ban ki-moon 311.
(photo credit: AP)
Secretary Ban Ki-moon visited Pakistan Sunday to boost relief efforts as
the floods which have made 20 million people homeless continued.
said more flood surges were coursing down the River Indus and other
waterways in southern Sindh province and were expected to peak later
Sunday, causing fresh deluges. The river, which in better times
irrigates the crops of millions of farmers, is 15 miles (25 kilometers)
wide at some points — 25 times wider than during normal monsoon seasons.
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United Nations said the rate of diarrheal disease continued to increase
among survivors. Cholera, which can spread rapidly after floods and
other disasters, had also been detected in the northwest, where the
floods first hit more than two weeks ago.
About 1,500 people have
died in the disaster and more than 7.9 million acres (3.2 million
hectares) of cotton, sugar cane and wheat crops destroyed. The
International Monetary Fund has warned of dire economic consequences in a
country already reliant on foreign aid to keep its economy afloat and
one key to the US-led war against al-Qaida and the Taliban.
"The whole of Sindh is drowning," said Ghulam Sarwar, who was living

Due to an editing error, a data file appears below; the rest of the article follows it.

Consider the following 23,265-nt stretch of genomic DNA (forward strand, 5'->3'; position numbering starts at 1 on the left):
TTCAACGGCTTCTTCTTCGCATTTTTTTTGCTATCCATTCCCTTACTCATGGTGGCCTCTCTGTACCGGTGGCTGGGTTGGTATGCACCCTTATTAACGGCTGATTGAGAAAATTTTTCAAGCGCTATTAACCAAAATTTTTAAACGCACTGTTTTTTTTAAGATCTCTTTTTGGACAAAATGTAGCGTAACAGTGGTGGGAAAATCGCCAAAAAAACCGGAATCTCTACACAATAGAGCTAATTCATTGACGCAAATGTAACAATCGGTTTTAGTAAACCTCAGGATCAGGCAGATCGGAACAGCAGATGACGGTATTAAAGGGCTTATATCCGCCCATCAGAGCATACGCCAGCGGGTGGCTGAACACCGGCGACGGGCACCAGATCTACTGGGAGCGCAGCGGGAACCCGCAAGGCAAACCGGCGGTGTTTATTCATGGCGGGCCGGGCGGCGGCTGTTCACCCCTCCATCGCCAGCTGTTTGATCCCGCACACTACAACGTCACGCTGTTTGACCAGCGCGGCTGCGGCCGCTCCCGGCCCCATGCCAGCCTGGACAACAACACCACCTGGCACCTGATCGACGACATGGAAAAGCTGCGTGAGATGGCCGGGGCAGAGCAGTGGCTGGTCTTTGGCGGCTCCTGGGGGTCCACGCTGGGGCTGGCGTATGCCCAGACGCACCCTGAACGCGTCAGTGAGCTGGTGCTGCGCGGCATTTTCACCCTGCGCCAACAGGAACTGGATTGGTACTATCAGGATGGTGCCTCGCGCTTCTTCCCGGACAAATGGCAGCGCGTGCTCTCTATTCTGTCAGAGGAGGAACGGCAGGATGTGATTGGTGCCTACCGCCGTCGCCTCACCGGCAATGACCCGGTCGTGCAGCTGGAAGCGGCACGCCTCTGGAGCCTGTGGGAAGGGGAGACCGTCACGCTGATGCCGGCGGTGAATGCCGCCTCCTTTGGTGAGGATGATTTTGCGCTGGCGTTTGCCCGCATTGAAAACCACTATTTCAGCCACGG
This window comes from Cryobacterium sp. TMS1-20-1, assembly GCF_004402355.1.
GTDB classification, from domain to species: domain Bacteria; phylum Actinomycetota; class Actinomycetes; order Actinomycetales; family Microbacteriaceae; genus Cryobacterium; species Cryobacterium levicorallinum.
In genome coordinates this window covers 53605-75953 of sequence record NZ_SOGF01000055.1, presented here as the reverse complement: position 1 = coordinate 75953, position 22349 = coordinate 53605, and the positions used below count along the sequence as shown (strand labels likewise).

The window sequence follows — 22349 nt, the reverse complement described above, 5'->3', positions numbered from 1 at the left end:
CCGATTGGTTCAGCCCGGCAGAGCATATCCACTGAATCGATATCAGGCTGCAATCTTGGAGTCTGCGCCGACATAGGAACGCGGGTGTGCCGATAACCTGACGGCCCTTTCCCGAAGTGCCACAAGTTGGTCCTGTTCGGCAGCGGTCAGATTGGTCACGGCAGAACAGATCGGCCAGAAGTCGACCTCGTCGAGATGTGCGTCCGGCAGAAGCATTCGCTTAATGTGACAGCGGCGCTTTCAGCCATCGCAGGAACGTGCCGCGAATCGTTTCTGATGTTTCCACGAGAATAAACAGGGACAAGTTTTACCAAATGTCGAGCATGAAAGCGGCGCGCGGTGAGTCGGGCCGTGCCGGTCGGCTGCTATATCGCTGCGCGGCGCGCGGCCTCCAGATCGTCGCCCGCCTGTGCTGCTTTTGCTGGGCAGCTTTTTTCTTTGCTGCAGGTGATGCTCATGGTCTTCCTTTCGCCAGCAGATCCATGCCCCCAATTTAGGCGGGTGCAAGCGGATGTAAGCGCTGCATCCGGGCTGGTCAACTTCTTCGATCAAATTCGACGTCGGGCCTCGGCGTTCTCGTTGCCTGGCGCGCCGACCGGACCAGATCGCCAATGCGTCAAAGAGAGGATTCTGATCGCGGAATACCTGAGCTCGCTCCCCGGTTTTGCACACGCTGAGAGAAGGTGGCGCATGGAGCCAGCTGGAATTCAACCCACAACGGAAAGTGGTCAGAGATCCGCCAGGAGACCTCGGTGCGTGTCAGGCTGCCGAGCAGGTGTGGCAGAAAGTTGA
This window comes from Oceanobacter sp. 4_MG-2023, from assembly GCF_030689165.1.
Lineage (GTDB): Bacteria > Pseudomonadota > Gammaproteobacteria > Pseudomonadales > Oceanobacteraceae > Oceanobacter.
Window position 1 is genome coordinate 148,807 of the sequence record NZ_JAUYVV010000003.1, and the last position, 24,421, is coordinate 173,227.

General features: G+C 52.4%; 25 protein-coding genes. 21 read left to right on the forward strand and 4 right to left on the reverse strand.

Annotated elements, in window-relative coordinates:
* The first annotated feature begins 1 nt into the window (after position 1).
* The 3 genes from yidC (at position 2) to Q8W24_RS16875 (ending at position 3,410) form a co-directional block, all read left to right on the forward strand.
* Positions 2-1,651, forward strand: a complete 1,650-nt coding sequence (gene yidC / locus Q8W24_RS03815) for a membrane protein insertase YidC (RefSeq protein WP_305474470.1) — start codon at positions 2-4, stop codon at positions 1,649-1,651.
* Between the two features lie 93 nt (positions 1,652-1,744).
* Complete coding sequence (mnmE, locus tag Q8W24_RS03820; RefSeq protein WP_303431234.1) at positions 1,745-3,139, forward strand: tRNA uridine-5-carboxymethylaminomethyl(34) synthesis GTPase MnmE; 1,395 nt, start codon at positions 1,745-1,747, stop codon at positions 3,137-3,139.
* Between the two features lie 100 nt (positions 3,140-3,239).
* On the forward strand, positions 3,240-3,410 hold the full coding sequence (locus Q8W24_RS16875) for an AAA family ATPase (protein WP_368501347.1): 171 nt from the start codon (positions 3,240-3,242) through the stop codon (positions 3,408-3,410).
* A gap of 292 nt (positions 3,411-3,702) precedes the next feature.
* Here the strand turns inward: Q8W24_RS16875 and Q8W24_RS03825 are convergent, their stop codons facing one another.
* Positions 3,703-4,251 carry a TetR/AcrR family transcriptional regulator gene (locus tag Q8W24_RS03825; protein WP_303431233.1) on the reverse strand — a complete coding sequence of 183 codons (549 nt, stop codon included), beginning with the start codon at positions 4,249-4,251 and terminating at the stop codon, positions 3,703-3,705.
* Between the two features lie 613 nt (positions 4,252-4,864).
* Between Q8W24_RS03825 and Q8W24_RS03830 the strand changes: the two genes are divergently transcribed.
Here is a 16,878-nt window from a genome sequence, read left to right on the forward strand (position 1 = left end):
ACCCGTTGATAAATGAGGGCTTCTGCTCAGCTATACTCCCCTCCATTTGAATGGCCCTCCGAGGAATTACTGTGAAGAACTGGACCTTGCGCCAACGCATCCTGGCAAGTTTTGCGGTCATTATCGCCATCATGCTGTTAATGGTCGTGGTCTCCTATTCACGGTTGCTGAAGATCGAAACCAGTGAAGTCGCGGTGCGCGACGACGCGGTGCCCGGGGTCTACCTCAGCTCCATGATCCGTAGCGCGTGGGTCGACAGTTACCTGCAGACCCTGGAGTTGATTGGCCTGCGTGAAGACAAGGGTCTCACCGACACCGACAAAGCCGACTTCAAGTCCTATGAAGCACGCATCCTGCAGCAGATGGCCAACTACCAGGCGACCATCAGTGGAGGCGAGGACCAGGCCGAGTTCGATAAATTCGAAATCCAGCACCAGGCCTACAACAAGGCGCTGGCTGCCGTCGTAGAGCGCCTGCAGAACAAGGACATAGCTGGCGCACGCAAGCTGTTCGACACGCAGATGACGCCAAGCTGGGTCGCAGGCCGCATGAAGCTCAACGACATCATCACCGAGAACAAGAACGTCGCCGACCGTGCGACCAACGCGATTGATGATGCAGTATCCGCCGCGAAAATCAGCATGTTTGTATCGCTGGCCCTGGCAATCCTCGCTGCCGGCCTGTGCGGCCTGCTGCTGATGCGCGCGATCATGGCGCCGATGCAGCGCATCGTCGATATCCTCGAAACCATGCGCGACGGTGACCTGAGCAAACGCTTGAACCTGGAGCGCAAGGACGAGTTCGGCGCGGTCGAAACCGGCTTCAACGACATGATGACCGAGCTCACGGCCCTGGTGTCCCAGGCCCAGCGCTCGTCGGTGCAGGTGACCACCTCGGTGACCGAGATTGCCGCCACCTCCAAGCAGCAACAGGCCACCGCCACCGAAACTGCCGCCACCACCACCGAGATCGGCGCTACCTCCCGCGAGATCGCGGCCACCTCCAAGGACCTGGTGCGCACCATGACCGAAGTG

in a tent on the edge of the city of Sukkur after fleeing is home along
with his wife and eight children. "We do not know how long we will have
UN chief Ban was to visit flood-devastated areas Sunday and meet with government officials, a spokesman said.
United States has so far donated the most to the relief effort, at
least $70 million, and has sent military helicopters to rescue stranded
people and drop off food and water. Washington hopes the assistance will
support a pivotal regional ally and help improve its image in the
country — however marginally — as it seeks its support in the battle
"So far, if anyone has practically given us
maximum help, it is America," Prime Minister Yousuf Raza Gilani said
when a Pakistani reporter suggested the US has done little since the
Two additional US Navy MH-53E Sea Dragon
helicopters arrived in Pakistan on Saturday to support flood relief
efforts, the US State Department said. That brings to seven the total
number of aircraft in Pakistan from the USS Peleliu, which is positioned
in international waters in the Arabian Sea.
In the northwest of
the country, US missiles killed 12 people Saturday in a Pakistani
tribal region filled with Islamist insurgents bent on pushing Western
troops out of neighboring Afghanistan. The strike was the first in
The Pakistani government's reputation — already
shaky to begin with — has suffered during the crisis, especially after
the president decided to visit Europe as the crisis was unfolding.
President Asif Ali Zardari has tried to make up for that public
relations gaffe by meeting with flood victims in hard-hit areas since
"We are with you. Pakistan is with you, and the people
of Pakistan are with you," he told survivors at a relief camp in the
northwest's Nowshera city Saturday. He promised the government would
rebuild victims' homes.